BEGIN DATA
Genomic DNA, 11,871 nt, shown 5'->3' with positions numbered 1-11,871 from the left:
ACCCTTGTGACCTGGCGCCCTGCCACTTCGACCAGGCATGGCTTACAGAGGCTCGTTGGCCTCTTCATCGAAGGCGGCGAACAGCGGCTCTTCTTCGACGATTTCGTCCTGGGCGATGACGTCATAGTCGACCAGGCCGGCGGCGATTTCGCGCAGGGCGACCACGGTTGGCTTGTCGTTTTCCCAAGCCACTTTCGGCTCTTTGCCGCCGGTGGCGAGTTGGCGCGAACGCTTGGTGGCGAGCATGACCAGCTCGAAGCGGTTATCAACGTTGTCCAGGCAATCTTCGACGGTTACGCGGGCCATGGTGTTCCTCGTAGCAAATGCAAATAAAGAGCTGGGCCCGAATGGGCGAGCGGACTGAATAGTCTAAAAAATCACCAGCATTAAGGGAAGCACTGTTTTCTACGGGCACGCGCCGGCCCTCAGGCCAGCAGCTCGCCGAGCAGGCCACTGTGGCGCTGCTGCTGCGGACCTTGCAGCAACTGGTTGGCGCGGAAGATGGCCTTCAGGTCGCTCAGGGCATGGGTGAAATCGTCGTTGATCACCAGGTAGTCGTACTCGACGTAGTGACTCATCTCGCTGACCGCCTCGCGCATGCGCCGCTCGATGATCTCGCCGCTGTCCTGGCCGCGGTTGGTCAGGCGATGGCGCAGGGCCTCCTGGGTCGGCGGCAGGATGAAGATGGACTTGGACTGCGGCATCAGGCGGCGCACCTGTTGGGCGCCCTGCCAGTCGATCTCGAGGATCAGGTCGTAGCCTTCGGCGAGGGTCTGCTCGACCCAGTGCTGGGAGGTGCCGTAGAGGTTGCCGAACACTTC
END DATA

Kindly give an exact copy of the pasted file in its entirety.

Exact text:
Genomic DNA, 11,871 nt, shown 5'->3' with positions numbered 1-11,871 from the left:
ACCCTTGTGACCTGGCGCCCTGCCACTTCGACCAGGCATGGCTTACAGAGGCTCGTTGGCCTCTTCATCGAAGGCGGCGAACAGCGGCTCTTCTTCGACGATTTCGTCCTGGGCGATGACGTCATAGTCGACCAGGCCGGCGGCGATTTCGCGCAGGGCGACCACGGTTGGCTTGTCGTTTTCCCAAGCCACTTTCGGCTCTTTGCCGCCGGTGGCGAGTTGGCGCGAACGCTTGGTGGCGAGCATGACCAGCTCGAAGCGGTTATCAACGTTGTCCAGGCAATCTTCGACGGTTACGCGGGCCATGGTGTTCCTCGTAGCAAATGCAAATAAAGAGCTGGGCCCGAATGGGCGAGCGGACTGAATAGTCTAAAAAATCACCAGCATTAAGGGAAGCACTGTTTTCTACGGGCACGCGCCGGCCCTCAGGCCAGCAGCTCGCCGAGCAGGCCACTGTGGCGCTGCTGCTGCGGACCTTGCAGCAACTGGTTGGCGCGGAAGATGGCCTTCAGGTCGCTCAGGGCATGGGTGAAATCGTCGTTGATCACCAGGTAGTCGTACTCGACGTAGTGACTCATCTCGCTGACCGCCTCGCGCATGCGCCGCTCGATGATCTCGCCGCTGTCCTGGCCGCGGTTGGTCAGGCGATGGCGCAGGGCCTCCTGGGTCGGCGGCAGGATGAAGATGGACTTGGACTGCGGCATCAGGCGGCGCACCTGTTGGGCGCCCTGCCAGTCGATCTCGAGGATCAGGTCGTAGCCTTCGGCGAGGGTCTGCTCGACCCAGTGCTGGGAGGTGCCGTAGAGGTTGCCGAACACTTC